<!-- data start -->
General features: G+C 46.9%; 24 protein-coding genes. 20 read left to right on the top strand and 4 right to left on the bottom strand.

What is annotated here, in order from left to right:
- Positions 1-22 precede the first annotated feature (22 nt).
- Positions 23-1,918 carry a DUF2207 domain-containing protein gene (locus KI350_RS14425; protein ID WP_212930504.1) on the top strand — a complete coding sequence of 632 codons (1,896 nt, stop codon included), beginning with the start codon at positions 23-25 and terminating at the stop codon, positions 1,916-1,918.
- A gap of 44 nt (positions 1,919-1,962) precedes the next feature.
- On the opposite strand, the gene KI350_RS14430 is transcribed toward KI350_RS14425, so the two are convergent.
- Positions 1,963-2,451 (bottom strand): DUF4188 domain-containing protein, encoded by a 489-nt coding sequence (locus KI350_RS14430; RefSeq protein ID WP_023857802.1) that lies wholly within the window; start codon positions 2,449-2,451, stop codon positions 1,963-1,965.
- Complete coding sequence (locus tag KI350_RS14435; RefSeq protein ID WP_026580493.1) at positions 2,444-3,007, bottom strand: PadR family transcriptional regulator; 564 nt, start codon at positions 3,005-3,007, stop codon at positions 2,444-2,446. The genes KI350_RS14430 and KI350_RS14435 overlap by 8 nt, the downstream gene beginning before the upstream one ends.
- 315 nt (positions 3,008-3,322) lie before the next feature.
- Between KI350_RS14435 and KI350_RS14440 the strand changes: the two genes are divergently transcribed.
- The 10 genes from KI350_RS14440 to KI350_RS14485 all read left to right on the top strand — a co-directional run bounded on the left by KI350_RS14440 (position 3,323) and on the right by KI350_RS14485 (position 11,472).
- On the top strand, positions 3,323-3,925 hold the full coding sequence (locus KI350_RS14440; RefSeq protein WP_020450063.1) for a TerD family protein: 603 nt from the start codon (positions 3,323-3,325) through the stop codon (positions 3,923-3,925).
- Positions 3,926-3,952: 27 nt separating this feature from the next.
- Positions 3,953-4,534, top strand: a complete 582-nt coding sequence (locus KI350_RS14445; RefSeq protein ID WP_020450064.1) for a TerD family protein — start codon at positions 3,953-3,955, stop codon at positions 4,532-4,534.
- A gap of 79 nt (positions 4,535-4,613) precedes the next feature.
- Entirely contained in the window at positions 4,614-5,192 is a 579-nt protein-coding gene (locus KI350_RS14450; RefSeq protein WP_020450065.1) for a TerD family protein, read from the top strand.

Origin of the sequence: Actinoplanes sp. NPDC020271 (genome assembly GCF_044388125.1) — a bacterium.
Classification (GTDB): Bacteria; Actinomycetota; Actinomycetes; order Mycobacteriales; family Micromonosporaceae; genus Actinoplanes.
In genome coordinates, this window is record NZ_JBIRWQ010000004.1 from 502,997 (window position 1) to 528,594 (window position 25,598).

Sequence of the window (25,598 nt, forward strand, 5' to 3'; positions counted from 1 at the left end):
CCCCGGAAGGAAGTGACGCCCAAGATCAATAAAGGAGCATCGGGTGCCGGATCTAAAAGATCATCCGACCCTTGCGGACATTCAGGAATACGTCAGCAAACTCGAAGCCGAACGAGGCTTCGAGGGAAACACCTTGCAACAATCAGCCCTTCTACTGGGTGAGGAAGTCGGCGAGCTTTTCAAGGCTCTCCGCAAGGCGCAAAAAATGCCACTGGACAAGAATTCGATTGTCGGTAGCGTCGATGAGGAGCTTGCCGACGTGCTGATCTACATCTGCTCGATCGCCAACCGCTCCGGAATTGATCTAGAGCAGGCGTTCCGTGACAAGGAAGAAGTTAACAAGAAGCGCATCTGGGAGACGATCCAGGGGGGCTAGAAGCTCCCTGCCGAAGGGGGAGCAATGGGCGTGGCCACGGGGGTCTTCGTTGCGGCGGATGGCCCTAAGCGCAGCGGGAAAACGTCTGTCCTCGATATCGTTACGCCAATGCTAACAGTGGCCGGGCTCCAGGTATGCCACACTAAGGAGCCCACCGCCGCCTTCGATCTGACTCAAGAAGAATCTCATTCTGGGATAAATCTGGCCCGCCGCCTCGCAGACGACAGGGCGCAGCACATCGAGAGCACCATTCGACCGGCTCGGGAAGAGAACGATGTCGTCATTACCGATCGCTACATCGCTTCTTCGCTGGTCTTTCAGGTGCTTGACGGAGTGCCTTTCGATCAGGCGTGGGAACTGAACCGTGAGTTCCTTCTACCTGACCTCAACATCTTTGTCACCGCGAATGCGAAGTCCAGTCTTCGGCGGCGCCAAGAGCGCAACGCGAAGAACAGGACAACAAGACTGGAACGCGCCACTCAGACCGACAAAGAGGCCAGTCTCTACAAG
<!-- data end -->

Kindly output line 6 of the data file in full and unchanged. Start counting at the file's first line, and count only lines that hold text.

- On the opposite strand, the gene KI350_RS14430 is transcribed toward KI350_RS14425, so the two are convergent.